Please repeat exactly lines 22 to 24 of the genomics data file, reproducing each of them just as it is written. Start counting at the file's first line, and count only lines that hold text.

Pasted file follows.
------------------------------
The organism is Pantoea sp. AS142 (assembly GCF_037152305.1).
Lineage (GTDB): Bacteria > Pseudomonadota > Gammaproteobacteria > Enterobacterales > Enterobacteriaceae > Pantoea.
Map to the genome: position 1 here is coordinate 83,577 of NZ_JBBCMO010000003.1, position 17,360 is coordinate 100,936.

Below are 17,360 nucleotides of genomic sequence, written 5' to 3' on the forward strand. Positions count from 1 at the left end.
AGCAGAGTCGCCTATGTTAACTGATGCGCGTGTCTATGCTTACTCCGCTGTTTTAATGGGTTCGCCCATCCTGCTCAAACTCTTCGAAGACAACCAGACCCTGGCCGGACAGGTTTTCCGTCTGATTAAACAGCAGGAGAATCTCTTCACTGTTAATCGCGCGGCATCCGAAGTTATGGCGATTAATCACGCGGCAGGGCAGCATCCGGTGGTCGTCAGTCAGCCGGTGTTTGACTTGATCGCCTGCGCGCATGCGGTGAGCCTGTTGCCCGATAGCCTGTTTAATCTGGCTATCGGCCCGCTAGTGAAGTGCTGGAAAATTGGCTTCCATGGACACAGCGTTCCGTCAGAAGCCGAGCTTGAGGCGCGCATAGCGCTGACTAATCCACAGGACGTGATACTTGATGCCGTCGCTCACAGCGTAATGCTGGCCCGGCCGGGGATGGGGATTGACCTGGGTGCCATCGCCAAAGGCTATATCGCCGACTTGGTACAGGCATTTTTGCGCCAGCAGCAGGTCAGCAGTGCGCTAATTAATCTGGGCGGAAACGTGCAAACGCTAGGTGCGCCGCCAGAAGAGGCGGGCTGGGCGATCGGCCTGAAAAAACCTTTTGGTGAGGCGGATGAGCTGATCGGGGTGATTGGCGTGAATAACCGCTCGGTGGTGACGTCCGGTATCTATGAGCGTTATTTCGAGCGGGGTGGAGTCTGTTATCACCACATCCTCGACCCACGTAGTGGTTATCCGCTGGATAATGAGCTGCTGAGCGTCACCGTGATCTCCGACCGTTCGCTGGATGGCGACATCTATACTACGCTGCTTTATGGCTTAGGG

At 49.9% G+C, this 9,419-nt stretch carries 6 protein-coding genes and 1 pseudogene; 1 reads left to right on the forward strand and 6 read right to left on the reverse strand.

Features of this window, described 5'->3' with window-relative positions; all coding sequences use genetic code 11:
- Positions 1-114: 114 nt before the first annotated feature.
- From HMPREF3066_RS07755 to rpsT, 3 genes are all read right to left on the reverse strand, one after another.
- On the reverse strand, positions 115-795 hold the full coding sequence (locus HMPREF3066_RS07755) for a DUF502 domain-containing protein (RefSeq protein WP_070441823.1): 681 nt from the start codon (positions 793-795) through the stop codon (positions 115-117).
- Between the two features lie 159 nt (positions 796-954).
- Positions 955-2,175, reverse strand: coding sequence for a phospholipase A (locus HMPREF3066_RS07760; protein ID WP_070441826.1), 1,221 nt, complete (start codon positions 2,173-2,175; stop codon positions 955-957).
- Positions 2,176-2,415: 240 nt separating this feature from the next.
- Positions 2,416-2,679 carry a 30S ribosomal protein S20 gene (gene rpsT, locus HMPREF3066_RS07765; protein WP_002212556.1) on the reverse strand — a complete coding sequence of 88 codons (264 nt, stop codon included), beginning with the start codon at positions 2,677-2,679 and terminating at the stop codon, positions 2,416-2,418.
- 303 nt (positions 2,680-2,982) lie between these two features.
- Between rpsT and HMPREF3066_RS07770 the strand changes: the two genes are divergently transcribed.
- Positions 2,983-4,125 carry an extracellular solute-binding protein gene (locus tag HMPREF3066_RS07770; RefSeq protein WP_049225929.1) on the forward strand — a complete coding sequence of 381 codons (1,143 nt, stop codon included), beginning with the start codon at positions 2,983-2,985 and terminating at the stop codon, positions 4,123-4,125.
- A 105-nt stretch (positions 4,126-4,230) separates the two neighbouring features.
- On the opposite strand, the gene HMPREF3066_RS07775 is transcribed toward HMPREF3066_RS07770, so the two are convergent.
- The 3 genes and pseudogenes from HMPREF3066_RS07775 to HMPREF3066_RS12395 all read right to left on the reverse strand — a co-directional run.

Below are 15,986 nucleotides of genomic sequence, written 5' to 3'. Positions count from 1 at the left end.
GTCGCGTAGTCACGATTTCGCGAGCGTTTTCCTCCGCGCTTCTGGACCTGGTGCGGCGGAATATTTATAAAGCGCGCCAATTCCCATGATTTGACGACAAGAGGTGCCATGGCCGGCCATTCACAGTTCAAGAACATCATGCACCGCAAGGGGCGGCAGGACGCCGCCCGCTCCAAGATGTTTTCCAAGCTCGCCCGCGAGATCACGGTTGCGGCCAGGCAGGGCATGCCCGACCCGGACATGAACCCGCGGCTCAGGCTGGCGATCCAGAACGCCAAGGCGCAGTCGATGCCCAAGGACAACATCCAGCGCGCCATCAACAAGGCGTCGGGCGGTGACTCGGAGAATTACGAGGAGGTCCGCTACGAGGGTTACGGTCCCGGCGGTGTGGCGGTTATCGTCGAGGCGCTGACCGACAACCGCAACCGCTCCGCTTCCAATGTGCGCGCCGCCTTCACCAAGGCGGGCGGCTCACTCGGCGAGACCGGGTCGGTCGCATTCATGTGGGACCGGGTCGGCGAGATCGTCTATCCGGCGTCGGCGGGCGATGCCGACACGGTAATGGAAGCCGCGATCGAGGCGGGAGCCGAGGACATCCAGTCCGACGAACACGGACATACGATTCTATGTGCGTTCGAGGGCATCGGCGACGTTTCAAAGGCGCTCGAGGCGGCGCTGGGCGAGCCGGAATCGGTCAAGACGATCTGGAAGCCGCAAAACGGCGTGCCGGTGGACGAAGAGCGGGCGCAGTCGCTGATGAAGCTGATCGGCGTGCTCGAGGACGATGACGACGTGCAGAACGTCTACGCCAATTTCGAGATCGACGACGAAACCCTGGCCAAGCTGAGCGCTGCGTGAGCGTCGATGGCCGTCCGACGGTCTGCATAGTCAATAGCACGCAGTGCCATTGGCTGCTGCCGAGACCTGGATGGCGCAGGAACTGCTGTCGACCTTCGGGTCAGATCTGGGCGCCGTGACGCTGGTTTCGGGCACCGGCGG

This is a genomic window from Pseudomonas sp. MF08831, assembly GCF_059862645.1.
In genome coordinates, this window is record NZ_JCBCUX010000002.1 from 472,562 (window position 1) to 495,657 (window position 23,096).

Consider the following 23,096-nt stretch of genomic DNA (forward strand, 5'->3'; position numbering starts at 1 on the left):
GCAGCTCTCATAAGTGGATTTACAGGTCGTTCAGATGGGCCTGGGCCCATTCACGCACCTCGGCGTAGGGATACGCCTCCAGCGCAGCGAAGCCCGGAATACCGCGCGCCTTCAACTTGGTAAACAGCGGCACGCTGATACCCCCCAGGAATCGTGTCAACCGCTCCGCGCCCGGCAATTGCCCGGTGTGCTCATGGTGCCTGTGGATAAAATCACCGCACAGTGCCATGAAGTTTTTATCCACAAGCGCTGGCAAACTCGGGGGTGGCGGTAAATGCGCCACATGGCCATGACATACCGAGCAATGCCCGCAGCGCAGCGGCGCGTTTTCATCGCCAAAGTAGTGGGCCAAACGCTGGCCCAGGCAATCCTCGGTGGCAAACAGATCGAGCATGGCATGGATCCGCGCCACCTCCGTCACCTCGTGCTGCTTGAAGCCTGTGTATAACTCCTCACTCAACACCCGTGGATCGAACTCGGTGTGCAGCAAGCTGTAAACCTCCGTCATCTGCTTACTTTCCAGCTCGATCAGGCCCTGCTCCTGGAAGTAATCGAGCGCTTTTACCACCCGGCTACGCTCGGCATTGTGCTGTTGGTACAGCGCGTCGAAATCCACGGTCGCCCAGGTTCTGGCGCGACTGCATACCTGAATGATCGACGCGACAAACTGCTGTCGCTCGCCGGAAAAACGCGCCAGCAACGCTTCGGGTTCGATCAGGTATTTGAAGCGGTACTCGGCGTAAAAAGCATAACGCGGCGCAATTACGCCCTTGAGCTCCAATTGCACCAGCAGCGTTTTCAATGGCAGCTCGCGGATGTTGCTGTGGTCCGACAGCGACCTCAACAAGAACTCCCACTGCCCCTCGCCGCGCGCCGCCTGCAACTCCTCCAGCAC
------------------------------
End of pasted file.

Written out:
GTCGCGTAGTCACGATTTCGCGAGCGTTTTCCTCCGCGCTTCTGGACCTGGTGCGGCGGAATATTTATAAAGCGCGCCAATTCCCATGATTTGACGACAAGAGGTGCCATGGCCGGCCATTCACAGTTCAAGAACATCATGCACCGCAAGGGGCGGCAGGACGCCGCCCGCTCCAAGATGTTTTCCAAGCTCGCCCGCGAGATCACGGTTGCGGCCAGGCAGGGCATGCCCGACCCGGACATGAACCCGCGGCTCAGGCTGGCGATCCAGAACGCCAAGGCGCAGTCGATGCCCAAGGACAACATCCAGCGCGCCATCAACAAGGCGTCGGGCGGTGACTCGGAGAATTACGAGGAGGTCCGCTACGAGGGTTACGGTCCCGGCGGTGTGGCGGTTATCGTCGAGGCGCTGACCGACAACCGCAACCGCTCCGCTTCCAATGTGCGCGCCGCCTTCACCAAGGCGGGCGGCTCACTCGGCGAGACCGGGTCGGTCGCATTCATGTGGGACCGGGTCGGCGAGATCGTCTATCCGGCGTCGGCGGGCGATGCCGACACGGTAATGGAAGCCGCGATCGAGGCGGGAGCCGAGGACATCCAGTCCGACGAACACGGACATACGATTCTATGTGCGTTCGAGGGCATCGGCGACGTTTCAAAGGCGCTCGAGGCGGCGCTGGGCGAGCCGGAATCGGTCAAGACGATCTGGAAGCCGCAAAACGGCGTGCCGGTGGACGAAGAGCGGGCGCAGTCGCTGATGAAGCTGATCGGCGTGCTCGAGGACGATGACGACGTGCAGAACGTCTACGCCAATTTCGAGATCGACGACGAAACCCTGGCCAAGCTGAGCGCTGCGTGAGCGTCGATGGCCGTCCGACGGTCTGCATAGTCAATAGCACGCAGTGCCATTGGCTGCTGCCGAGACCTGGATGGCGCAGGAACTGCTGTCGACCTTCGGGTCAGATCTGGGCGCCGTGACGCTGGTTTCGGGCACCGGCGG

This is a genomic window from Pseudomonas sp. MF08831, assembly GCF_059862645.1.
In genome coordinates, this window is record NZ_JCBCUX010000002.1 from 472,562 (window position 1) to 495,657 (window position 23,096).